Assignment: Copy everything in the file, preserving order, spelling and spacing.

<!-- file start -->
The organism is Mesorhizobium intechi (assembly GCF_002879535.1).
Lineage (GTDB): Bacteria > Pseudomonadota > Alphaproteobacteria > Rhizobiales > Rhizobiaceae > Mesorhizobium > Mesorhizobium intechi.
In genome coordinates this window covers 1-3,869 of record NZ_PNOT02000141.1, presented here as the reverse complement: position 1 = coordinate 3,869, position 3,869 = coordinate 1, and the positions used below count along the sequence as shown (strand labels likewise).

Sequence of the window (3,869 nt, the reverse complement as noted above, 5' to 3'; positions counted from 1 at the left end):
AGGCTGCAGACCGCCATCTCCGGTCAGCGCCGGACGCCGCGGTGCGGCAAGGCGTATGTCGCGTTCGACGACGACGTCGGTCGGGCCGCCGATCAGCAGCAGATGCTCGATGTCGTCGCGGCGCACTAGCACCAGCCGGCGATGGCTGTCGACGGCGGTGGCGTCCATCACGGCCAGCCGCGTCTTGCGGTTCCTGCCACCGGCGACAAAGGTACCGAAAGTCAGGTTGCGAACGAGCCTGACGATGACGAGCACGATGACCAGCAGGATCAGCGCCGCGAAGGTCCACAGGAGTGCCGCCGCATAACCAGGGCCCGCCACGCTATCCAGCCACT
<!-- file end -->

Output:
The organism is Mesorhizobium intechi (assembly GCF_002879535.1).
Lineage (GTDB): Bacteria > Pseudomonadota > Alphaproteobacteria > Rhizobiales > Rhizobiaceae > Mesorhizobium > Mesorhizobium intechi.
In genome coordinates this window covers 1-3,869 of record NZ_PNOT02000141.1, presented here as the reverse complement: position 1 = coordinate 3,869, position 3,869 = coordinate 1, and the positions used below count along the sequence as shown (strand labels likewise).

Sequence of the window (3,869 nt, the reverse complement as noted above, 5' to 3'; positions counted from 1 at the left end):
AGGCTGCAGACCGCCATCTCCGGTCAGCGCCGGACGCCGCGGTGCGGCAAGGCGTATGTCGCGTTCGACGACGACGTCGGTCGGGCCGCCGATCAGCAGCAGATGCTCGATGTCGTCGCGGCGCACTAGCACCAGCCGGCGATGGCTGTCGACGGCGGTGGCGTCCATCACGGCCAGCCGCGTCTTGCGGTTCCTGCCACCGGCGACAAAGGTACCGAAAGTCAGGTTGCGAACGAGCCTGACGATGACGAGCACGATGACCAGCAGGATCAGCGCCGCGAAGGTCCACAGGAGTGCCGCCGCATAACCAGGGCCCGCCACGCTATCCAGCCACT